Sunday, October 25, 2015

Severe Toxicity after Synthetic Cannabinoid Exposure in an Infant (NACCT 2015)

This case report from Hawkins et al. and the Louisiana Poison Center and Louisiana State University Health Sciences Center in Shreveport, LA was published in Clinical Toxicology as an abstract presented at the 2015 Annual Meeting of the North American Congress of Clinical Toxicology (NACCT), 53:7, 639-777.

Severe Toxicity after Synthetic Cannabinoid Exposure in an Infant
J.A. Hawkins, M.L. Ryan, T.C. Arnold

In summary:

A 10 month old child presented to a Louisiana emergency department after ingesting herbal potpourri. The child had consumed the potpourri several hours prior to arrival and was suffering from altered mental status including unresponsiveness, moaning, and rigidity.

At presentation, the child’s blood pressure was 108/71 mm Hg, pulse was 71 beats per minute (bradycardia), respiration was 22 breaths per minute, and rectal temperature was 90.4 F (hypothermia). Glucose was 162 mg/dL. Blood urea nitrogen was 32 mg/dL. Lactic acid in serum was 3.6 mmol/L.

The child was intubated on admission due to prolonged apnea/oxygen desaturation and extubated on hospital day two. He recovered fully and was discharged on the third day and allowed to return home.

Analysis of the product consumed by the child was positive for the synthetic cannabinoid MAB-CHMINACA. Toxicological analysis on the admission serum specimen was positive for the presence of MAB-CHMINACA and a metabolite of said compound.

I have covered a bit about MAB-CHMINACA here at TDMTP over the last year or so.

Thursday, October 15, 2015

New Reports of Synthetic Cannabinoid Deaths (TIAFT 2015)

The International Association of Forensic Toxicologists (TIAFT) held their annual meeting in Florence, Italy during September 2015.

There were three presentations in which synthetic cannabinoid-related deaths were reported. The synthetic cannabinoids involved included MMB-CHMINACA, PB-22, and 5F-PB-22.

MMB-CHMINACA Blood Concentrations in Recreational Users and Fatal Intoxications
R. Kronstrand, E. Tyrkko*, D. Lindstedt, M. Roman

Tyrkko et al. report that during 2014 in Sweden, the synthetic cannabinoid MMB-CHMINACA was detected in six postmortem cases. Two of the six cases were certified as fatal intoxications with MMB-CHMINACA with blood concentrations equal to 0.001 and 0.003 mcg/g. In both cases, autopsy findings were unremarkable.

Three Deaths Involving Synthetic Cannabinoid PB-22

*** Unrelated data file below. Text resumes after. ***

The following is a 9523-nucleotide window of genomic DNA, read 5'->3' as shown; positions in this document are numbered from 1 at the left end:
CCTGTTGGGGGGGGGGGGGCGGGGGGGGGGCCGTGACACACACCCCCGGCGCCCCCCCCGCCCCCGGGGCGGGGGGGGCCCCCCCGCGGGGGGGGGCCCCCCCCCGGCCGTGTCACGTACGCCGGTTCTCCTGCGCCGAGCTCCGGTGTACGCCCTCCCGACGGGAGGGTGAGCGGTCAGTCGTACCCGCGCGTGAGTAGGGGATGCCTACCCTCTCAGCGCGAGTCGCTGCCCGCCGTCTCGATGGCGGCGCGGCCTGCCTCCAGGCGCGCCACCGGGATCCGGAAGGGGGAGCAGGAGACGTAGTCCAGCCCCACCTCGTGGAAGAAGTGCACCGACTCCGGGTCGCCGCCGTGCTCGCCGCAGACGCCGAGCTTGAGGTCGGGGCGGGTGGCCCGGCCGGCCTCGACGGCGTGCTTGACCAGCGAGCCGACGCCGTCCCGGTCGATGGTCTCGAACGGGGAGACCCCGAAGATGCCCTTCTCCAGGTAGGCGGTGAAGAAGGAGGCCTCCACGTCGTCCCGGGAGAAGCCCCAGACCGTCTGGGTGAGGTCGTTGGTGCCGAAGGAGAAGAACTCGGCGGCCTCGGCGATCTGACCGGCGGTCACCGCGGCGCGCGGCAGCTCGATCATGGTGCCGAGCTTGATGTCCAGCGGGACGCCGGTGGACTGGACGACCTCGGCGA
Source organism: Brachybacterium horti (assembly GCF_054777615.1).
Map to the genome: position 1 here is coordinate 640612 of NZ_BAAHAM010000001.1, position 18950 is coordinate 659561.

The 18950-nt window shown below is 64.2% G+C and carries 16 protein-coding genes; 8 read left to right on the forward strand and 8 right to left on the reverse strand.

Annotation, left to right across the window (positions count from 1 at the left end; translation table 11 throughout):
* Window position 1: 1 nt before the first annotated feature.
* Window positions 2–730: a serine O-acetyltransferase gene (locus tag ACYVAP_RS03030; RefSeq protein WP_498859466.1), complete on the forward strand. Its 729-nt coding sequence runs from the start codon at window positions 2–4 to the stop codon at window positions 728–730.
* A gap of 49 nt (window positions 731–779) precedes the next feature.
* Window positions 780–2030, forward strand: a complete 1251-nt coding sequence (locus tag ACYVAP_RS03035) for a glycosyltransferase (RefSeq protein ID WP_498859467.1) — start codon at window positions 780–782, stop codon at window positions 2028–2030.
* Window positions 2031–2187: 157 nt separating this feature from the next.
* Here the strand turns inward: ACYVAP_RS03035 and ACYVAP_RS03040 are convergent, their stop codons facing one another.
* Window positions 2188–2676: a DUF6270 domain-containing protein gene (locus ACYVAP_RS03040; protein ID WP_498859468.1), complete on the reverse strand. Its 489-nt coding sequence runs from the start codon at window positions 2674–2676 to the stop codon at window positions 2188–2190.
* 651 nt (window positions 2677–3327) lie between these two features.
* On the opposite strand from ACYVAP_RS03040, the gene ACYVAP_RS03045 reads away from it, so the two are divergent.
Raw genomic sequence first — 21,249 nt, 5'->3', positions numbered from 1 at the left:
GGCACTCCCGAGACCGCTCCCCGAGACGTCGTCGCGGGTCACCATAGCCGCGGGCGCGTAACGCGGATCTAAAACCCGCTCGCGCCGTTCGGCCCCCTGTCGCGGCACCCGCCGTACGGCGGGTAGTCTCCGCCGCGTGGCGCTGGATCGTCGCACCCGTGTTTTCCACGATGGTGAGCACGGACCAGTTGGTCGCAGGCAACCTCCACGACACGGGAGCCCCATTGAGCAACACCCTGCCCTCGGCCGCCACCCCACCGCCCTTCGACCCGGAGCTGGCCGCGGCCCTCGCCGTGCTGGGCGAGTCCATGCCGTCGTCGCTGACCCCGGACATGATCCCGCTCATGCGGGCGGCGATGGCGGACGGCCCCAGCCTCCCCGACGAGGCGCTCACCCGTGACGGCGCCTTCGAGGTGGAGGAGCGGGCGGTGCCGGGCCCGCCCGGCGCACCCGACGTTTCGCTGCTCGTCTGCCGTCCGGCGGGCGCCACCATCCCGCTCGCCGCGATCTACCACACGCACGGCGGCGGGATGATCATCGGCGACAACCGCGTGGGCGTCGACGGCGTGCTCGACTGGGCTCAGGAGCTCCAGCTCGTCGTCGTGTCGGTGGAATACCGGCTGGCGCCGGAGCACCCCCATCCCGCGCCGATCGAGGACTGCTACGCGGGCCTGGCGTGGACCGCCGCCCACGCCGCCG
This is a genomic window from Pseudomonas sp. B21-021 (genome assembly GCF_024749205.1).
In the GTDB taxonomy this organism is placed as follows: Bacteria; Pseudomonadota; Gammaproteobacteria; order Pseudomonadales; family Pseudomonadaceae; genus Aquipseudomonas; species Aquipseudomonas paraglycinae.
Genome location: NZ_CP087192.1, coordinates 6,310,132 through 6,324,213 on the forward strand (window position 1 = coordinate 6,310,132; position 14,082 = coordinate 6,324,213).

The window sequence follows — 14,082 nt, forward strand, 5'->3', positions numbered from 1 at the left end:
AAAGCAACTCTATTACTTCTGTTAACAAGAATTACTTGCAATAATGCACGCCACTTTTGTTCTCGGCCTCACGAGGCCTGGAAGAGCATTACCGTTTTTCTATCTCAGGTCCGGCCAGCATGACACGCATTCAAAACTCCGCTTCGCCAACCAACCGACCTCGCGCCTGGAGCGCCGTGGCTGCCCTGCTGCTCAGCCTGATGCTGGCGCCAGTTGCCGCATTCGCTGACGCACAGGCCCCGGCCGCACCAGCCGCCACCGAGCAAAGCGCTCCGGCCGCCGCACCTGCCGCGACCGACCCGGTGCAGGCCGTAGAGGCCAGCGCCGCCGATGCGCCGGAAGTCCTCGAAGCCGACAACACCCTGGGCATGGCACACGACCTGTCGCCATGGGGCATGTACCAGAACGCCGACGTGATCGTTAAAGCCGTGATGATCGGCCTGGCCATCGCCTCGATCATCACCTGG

M.G. Pricone*, S. Yap, D. Gerostamoulos, O.H. Drummer, N.W. Woodford

Pricone et al. report that in Australia in 2014 during a four month period three deaths occurred where the synthetic cannabinoid PB-22 was identified as the main toxicological finding. Individuals were 19, 23, and 33 years of age. The blood concentrations of PB-22 were 0.2, 0.5, and 3 ng/mL.  Causes of death in two of the cases were certified as PB-22 associated. The cause of death in one of the cases remains undetermined.

Death After Consumption of New Synthetic Cannabinoids and Alcohol
A. Ewald*, N. Schaefer, B. Peters, P. Schmidt

Ewald et al. reported a case out of Germany of a 33 year old male who was found deceased in his friend’s house.  He had last  been seen alive by a friend a few hours prior to being discovered. The deceased individual had a history of ethanol and synthetic cannabinoid consumption. Findings at autopsy included visceral edema/congestion and a respiratory tract infection. Toxicological findings of peripheral blood were 5F-PB-22 (0.85 ng/mL) and ethanol (0.265%). Cause of death was determined to be combined intoxication of PB-22 and ethanol.

* It is important to note that MMB-CHMINACA was the first purported name of the compound as it was sold as such by chemical vendors. But, the actual compound is not an indazole carboxamide, it is an indole carboxamide and a more suitable name is MDMB-CHMICA. Just more alphabet soup synthetic cannabinoids! Also just lends credence to the line of thinking that you cannot (or should not) completely trust research chemical vendors. According to Shevyrin et al., true MMB-CHMINACA had not been found on the market as of January 2015.